Obviously, my field (college major, actually) is Evolutionary Biology. Darwin’s work is still amazingly readable, and still very fascinating. For those more interested in a more recent work on the subject, Ernst Mayr’s What Evolution Is is a good introduction.

Also, as a progressive (liberal, whatever) Christian, I highly recommend John Coleman’s The Unexpected Teachings of Jesus. I’m sure even many conservative Christians would enjoy this book. It treats the Gospels seriously and without the legalistic literalism that a lot of other similar books suffer from.

My fields of study and work don’t lend themselves to good easily accessible book recomendation. But my interest in cooking does. Try and find “The Sunday Times Cook’s Companion” (ISBN:0091781701) it is a fairly short work, going through the basic skills and methods of cookery including how to make up a recipie plus sections by several major chefs. I also allways like to suggest Larousse Gastronomique to people interested in cooking for the insite and coverage it gives to French cuisine and methods.
From my interest in Japanese Martial Arts, I like to suggest people should read "Go Rin No Sho’ (The book of Five Rings) by Myamoto Musashi.

The Chemical Rubber Company Handbook of Chemistry and Physics contains everything you need to know. For something more convenient to carry in a briefcase I recommend Cameron’s Handbook.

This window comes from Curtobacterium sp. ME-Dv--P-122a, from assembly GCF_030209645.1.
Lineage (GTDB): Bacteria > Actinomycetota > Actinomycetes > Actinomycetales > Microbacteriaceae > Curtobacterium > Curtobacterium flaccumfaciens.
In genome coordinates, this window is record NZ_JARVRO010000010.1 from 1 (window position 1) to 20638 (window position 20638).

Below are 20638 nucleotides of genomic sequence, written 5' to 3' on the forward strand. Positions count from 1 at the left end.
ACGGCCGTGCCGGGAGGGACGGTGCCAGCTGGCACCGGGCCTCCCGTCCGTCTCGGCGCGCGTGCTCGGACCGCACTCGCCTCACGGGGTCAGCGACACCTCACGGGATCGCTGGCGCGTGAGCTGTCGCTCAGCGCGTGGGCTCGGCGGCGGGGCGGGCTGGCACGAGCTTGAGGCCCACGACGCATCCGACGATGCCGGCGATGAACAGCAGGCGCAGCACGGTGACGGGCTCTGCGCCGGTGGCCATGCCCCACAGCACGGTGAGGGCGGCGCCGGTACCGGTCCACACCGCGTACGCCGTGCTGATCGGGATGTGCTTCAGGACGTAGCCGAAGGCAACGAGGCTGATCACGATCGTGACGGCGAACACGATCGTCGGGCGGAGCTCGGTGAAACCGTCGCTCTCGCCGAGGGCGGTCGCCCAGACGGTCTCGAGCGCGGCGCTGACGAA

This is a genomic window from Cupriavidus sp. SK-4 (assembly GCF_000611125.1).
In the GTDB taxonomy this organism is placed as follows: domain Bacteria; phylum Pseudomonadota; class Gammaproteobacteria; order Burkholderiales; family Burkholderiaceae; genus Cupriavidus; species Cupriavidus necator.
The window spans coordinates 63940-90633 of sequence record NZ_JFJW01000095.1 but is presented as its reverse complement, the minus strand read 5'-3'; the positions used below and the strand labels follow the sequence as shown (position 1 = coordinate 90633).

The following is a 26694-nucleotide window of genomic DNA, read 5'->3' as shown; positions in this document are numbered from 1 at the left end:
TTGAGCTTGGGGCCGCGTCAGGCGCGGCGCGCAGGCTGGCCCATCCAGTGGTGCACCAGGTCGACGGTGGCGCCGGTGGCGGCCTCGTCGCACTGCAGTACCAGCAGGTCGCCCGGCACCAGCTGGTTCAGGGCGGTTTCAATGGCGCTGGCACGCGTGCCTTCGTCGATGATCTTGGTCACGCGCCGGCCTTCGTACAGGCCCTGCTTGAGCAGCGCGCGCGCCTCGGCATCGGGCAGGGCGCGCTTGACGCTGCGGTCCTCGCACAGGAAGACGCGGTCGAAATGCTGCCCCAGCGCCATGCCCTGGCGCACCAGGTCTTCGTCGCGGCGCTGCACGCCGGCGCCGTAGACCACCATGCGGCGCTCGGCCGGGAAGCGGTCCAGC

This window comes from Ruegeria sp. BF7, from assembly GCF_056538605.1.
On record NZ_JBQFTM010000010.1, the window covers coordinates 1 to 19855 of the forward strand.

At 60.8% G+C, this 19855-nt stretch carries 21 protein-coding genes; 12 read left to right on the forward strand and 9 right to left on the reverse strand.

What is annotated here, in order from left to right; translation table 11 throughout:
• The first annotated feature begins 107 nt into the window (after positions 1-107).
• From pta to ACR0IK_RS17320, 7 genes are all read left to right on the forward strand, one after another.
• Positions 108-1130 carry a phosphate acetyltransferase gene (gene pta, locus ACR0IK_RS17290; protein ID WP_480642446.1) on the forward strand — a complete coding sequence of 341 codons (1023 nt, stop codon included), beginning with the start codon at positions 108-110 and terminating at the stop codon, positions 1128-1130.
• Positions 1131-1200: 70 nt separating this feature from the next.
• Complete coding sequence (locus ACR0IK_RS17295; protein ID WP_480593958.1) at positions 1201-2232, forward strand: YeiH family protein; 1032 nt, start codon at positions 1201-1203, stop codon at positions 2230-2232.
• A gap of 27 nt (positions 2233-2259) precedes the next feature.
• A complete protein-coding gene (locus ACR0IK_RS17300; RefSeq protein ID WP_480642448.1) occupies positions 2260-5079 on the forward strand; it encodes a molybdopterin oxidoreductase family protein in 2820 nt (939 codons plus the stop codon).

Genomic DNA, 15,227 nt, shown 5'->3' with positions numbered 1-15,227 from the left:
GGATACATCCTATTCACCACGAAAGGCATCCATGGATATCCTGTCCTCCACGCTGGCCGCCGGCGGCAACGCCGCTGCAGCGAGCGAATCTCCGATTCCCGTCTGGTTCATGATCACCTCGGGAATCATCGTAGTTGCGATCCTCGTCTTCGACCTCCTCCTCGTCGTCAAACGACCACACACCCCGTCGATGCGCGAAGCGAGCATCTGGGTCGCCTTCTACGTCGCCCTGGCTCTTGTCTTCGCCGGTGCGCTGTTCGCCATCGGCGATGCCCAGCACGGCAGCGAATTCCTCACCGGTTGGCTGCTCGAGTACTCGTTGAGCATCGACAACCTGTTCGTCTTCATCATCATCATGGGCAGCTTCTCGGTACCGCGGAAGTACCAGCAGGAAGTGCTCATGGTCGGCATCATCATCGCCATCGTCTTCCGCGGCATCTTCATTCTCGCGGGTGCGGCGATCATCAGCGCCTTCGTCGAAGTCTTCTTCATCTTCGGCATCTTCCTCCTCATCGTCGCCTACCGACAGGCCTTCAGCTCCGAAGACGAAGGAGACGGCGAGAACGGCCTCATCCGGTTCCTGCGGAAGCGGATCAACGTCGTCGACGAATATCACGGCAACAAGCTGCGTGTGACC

For my profession: Standards of Brewing by Charles Bamforth

For my hobby: German Wheat Beer by Eric Warner, the best of the Classic Beer Styles series, IMO

After reading the usual art history survey texts, I’d send someone to Michael Baxandall’s Art and Experience in fifteenth-century Italy, regardless of whether one gives a rat’s ass about Renaissance Italy. Wafer-thin and readable and a great approach and methodology.

Well, IMHO, for cooking the best general resource is The Joy of Cooking by Irma S. Rombauer, Marion Rombauer Becker. Personally, I prefer the editions that came out in the '60’s & '70’s than the newer ones, so I usually recommend a trip to your favorite used bookstore for that.

To combine my love of cooking with my love of history, I recommend Pleyn Delit: Medieval Cookery for Modern Cooks by Constance B. Hieatt, Brenda Hosington, Sharon Butler.

On the medieval history front, Distant Mirror by Barbara Tuchman is one of the best out there.

As far as my love of true crime (slightly morbid topic, I know) I recommend just about anything by Ann Rule. Most of her stuff is fairly neutral as far as “picking sides”.

I love TV & movies, too, but can’t think of any one book I’d specifically recommend. I also work as a medical biller for a living, but unless you want to read the ICD-9 or the CPT Professional Edition , you’re pretty much out of luck. :wink:

I would recommend Song for the Blue Ocean by Carl Safina; he does an excellent job of conveying the interdependent nature of humans, the sea, and fisheries.

New Jack by Ted Conover is a very accurate depictation of what my job is like.

Well, I’m studying to be a forensic scientist, and the one textbook I have that all my non-forensic friends are fascinated by is Practical Homicide Investigation, if only for the gory photos.

Chemistry (especially physical chemistry, and analytical methods that rely on the intersection between physics and chemistry) is my true love, and I think that I can pinpoint my interest in it exactly, to 11th grade, when for the Academic Superbowl we were required to read Rosalind Franklin and DNA. I had just started chemistry that year and the moment I finished that book I knew I wanted to be Rosalind Franklin when I grew up. :slight_smile:

I do interaction design.

The two major popular classics are The Design of Everyday Things and The Visual Display of Quantitative Information.